I am a ‘colour pop’ kind of a girl. But occasionally, with a light frost, I am forced to focus on the neutrals. With the aid of my new book all about colour, I can now distinguish my buff from my fawn!
As we pass into winter, we have to appreciate the little things. The bright and shiny baubles, the trinkets, the gewgaws. All that glisters. All that twinkles, and reflects the light.
Autumn is frippery and frills. Autumn is gewgaws and jewels, catching the light. It is burnished bronze and polished mahogany. All these riches, if we are minded to see them.
We tend to focus on colour in autumn, but it is also a change in form that I notice. Leaves thin out, filtering sunlight. Each leaf is holding on by a thread. They spin on their stalks, catching the light. It is like the garden is strung with fairy lights.
Being outdoors, pottering in the garden, listening to the birds, noticing colours and textures and patterns, enjoying a cup of tea… These are all forms of self-care. They are nurturing for my soul. Self-care brings clarity. I am refreshed, and can see things more clearly.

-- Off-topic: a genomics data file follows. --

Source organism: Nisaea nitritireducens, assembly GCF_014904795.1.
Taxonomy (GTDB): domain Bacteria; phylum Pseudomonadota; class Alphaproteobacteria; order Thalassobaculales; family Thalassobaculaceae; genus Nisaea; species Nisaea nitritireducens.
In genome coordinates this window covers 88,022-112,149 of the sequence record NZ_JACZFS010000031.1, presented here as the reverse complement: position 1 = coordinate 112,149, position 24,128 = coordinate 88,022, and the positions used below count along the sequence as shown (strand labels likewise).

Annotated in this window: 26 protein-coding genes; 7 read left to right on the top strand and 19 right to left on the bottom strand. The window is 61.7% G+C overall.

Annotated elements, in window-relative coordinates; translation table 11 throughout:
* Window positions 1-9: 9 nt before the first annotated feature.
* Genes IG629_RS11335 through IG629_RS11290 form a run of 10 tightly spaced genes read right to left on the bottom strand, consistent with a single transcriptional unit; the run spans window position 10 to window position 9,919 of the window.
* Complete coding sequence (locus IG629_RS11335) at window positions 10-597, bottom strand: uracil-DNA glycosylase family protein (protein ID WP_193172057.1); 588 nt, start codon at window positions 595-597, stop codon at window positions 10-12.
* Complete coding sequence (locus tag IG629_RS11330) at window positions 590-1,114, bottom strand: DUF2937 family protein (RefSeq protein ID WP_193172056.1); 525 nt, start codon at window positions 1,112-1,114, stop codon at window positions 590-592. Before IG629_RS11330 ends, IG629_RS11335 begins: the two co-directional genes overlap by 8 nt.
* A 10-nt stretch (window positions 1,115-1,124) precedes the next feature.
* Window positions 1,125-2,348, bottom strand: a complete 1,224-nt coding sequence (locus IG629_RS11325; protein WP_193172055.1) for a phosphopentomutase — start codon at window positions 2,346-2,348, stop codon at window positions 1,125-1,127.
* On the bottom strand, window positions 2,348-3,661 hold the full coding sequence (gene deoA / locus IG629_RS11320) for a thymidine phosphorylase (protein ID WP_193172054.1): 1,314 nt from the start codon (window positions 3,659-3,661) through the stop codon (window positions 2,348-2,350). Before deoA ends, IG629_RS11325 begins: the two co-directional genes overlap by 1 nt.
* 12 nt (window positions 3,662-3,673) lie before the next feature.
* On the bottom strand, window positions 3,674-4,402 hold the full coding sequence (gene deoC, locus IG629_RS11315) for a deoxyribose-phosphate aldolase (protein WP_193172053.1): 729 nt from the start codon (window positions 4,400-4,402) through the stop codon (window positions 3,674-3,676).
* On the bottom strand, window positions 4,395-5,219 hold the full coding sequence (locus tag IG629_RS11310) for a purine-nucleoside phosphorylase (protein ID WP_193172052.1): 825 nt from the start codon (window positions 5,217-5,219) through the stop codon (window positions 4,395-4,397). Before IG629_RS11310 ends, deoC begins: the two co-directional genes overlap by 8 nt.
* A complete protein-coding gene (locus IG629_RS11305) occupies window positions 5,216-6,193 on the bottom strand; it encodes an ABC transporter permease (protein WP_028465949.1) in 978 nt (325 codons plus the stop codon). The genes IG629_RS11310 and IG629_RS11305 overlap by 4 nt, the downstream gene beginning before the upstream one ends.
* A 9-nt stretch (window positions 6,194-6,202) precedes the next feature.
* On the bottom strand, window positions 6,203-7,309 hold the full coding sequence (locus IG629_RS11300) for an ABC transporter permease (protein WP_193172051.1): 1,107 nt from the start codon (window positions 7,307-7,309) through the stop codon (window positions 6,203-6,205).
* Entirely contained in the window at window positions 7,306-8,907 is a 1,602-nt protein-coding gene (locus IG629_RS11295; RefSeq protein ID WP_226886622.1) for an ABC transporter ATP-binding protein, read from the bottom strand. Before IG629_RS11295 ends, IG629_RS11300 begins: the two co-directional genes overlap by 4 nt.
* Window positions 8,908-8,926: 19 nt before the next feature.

Understanding the basics of Sensory Integration can help us plan a garden that can have calming areas, to balance the alerting areas. There are also some tips for calming yourself in a stressful situation, using the principles of Sensory Integration.
We’re used to thinking in terms of hot and cold colours, or bright and soft colours. Now let’s think about Sensory Integration!
Sunlight is transformative. Petals and leaves become translucent and their network of veins are revealed. The fine down on stems and buds are illuminated. Sunlight is a transitory and elusive quality in the garden. Which is perhaps why it is so magical.
A post about appreciating soft, subtle colour. Lilac, white and sage, with a hint of buttermilk and a flash of deep purple. Sometimes it is good to slow down and appreciate the quiet.
An exploration of the very different colours and textures of the Gironde. Chalky whites and greys are the background to bright splashes of colour from Oleander and Hibiscus, with the wonderful blue shutters popping up in the background.
A wet garden is an opportunity! Not only can you admire the sparkles and spangles from water droplets, but flowers get heavy and fall into one another, creating never-seen-before colour combinations…
A glossy mag sort of a post. No brainpower needed. Silky textures, rich colour, delicious flower forms. This is flower porn. The tasteful sort.